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QUESTIONS

1) Yes/No questions - be
Subject and verb change their position in statement and question.
statement

You are from Germany.

question

Are you from Germany?

We always use the short answer, not only "Yes" or "No". This sounds rude.
NOTE:
If the answer is "Yes", we always use the long form.
Example: Yes, I am.
If the answer is "No", we either use the long or the contracted form (short form).
Example: No, I am not - No, I'm not.
Yes,

am.

No,

am not.
'm not.

your friend?

Yes,

he

is.

from England?

Yes,

they

are.

Are

you

from Germany?

Is

he

Are

Peter and John

2) Questions with question words - be


Question word

Verb

Rest

Answer

Where

are

you from?

I'm from Stuttgart.

What

is

your name?

My name is Peter.

How

are

Pat and Sue?

They're fine.

3) Yes/No Questions and short answers - have

Auxiliary

Subject

Verb

Rest

Yes/No

Subject

Auxiliary
(+ n't)

Have

you

got

a cat?

Yes,

have.

Have

you

got

a new car?

No,

we

haven't.

Has

your brother

got

a bike?

Yes,

he

has.

Do

you

have

a cat?

Yes,

do.

Do

you

have

a new car?

No,

we

don't.

Does

your brother

have

a bike?

Yes,

he

does.

4) Questions with question words - have


Question word

Auxiliary

Subject

Verb

Rest

Answer

Where

have

you

got

your ruler?

I've got it in my pencil case.

Where

do

you

have

your ruler?

I have it in my pencil case.

5) Questions without question words in the Simple Present


Auxiliary

Subject

Verb

Rest

Do

you

read

books?

Does

Peter

play

football?

Yes/No

Subject

Auxiliary (+ n't)

Yes,

do.

No,

don't.

Yes,

he

does.

6) Questions with question words in the Simple Present


Question
word

Auxiliary

Subject

Verb Rest

What

do

you

play

When

does

your mother go

Where

do

you

Answer

on your computer? I play games on my computer.


to work?

She goes to work at 6 o'clock.

meet your friends?

I meet them at the bus stop.

7) Questions without question words in the Simple Past


Auxiliary

Subject

Verb

Rest

Did

Max

play

football?

Did

you

watch the film yesterday?

Yes/No

Subject

Auxiliary (+ n't)

Yes,

he

did.

No,

he

didn't.

Yes,

did.

No,

didn't.

BUT:
to be

Subject

Were

you

xxx

Rest
in Leipzig last week?

Yes/No

Subject

Auxiliary (+ n't)

Yes,

was.

No,

wasn't.

8) Questions with question words in the Simple Past

Question word

Auxiliary

Subject

Verb

Rest

Answer

What

did

you

do

yesterday evening?

I did my homework.

When

did

she

meet

her boyfriend?

She met him yesterday.

Where

did

they

go

after the match?

They went to a caf.

BUT:
Question word

to be

Subject

Where

were

you

xxxxx

Rest

Answer

yesterday?

I was at the cinema.

9) Subject question
Question word

Verb

Rest

Subject

Verb

Object - Place - Time

Who

runs

to the shop?

Peter

runs

to the shop.

10) Object question


Question word

Auxiliary

Subject

Verb

Who

do

you

like?

Who

did

Mandy

phone

Rest

Answer
I like my mum.

last Monday?

Mandy phoned her uncle.

NOTE!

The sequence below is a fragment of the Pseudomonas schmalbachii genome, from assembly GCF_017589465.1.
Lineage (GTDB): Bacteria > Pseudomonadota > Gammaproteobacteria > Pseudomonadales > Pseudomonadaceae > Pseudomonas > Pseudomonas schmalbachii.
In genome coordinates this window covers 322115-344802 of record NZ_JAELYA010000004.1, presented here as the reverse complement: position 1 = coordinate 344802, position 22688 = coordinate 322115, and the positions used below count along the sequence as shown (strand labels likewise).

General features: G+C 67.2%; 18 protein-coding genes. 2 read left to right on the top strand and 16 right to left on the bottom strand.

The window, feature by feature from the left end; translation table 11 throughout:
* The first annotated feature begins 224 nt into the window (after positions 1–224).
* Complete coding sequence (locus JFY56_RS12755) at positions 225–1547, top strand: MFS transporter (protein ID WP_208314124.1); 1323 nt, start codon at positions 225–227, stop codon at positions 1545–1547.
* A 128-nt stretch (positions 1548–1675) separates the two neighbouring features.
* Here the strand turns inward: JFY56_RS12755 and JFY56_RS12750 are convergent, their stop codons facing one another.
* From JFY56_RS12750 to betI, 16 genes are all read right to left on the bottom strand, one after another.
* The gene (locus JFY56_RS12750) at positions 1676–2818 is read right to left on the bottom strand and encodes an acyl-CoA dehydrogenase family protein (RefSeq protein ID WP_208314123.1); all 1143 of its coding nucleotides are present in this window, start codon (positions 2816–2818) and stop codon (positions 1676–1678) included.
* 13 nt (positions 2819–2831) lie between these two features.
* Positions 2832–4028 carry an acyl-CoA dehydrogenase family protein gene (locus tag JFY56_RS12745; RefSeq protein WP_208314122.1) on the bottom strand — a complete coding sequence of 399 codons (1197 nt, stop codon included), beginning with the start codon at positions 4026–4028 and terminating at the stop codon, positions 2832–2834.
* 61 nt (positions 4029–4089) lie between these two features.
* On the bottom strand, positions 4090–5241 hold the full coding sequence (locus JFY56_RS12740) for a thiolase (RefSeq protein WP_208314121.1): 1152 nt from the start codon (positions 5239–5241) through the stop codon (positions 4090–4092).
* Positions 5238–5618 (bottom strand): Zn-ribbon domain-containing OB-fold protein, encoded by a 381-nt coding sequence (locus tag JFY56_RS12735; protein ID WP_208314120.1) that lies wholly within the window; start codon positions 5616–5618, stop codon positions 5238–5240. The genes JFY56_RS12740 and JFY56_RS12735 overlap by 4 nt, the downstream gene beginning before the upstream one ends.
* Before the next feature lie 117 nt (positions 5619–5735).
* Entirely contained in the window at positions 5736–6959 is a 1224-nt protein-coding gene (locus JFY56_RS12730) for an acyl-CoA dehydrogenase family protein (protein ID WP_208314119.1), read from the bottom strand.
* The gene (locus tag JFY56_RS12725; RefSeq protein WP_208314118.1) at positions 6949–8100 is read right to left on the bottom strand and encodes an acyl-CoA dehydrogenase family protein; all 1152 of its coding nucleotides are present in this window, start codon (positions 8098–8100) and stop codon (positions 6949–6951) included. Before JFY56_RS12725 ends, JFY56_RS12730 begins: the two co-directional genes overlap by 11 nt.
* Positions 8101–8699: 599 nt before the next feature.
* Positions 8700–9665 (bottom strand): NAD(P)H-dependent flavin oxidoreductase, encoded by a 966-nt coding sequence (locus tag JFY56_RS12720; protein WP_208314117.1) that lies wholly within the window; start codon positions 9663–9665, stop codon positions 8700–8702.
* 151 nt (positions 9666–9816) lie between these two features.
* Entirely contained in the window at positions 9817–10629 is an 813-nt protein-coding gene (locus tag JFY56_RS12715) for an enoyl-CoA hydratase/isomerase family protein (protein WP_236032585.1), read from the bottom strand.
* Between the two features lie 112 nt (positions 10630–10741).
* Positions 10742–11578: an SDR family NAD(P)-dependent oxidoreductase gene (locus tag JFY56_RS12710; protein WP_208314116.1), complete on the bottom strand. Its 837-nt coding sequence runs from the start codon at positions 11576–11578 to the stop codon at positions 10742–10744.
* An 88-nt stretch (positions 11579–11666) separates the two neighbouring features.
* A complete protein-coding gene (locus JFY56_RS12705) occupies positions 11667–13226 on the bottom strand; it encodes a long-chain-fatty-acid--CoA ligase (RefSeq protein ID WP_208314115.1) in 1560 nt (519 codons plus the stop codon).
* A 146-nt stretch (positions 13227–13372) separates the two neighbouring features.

Subject question
Who

phoned

Answer:
Peggy phoned John.

Object question
John?

Who

did

John

Answer:
John phoned Peggy.

English Comma Usage


Commas are used

phone?

I) separate independent clauses


The following conjunctions (socalledcoordinating conjunctions) are used in
such case:
and, but, for, nor, or, so & yet
II) after introductory
a) subclauses
b) phrases
c) words

The students asked for a second chance to rewrite


the exam, but the teacher did not grant it.

a) If you leave the door open, the dog might run


away.
b) As a matter of fact, Im going on vacation to
Hawaii next week.
c) Unfortunately, he was convicted of a crime and
put into jail.

III) when
a) subclauses
b) phrases
c) words
appear in the middle of the sentence.

a) Jill, who was sitting behind her desk, gave


Tim a smile.
b) We, as a matter of course, will contact your
former employer.
c) We have, however, found several severe errors.

IV) to set off three or more words, phrases or


mainclauses in a serious.

She went into the living room, sat


down, andplayed chess on the computer.

V) to set off two or more coordinate


adjectives, that is, the meaning does not
change when the order is altered.

We had to travel over


several narrow, winding,treacherous roads.

VI) at the end of a sentence in order to


indicate a pause.

He was merely ignorant, not stupid.

VII) to set off a nonrestrictive (also nondefining) relative clause.

Theodore Roosevelt, who was leader of the


famous rough riders, became president in 1901.

VIII) when someone is addressed directly.

Susan, can you help me do the dishes please?

IX) when a direct quotation is included.

Descartes said,I think, therefore I am.

X) to show an appositive.

Bill Clinton, former US president, is still very


popular in Europe.

XI) in dates.

Yes, July 17, 1972, was the date of his birth.

XII) separate identical words.

How it is, is how its always been.

XIII) in front of tag questions.

Bring me the tools, will you?

XIV) after digits indicating thousands.

10,000
9,999,999

XV) after a
a) salutation
b) farewell

a) Dear John,
b) Sincerely yours,

in letters.
Note that but and and do not take a comma when both are relatively short.
restrictive relative clause= they tell us which person or thing, or which kind of person or thing, is
meant;
non-restrictive relative clause = they tell us more about a person or thing that is already identified.
When an appositive is only one word, no comma is needed.

Thanks to Kai.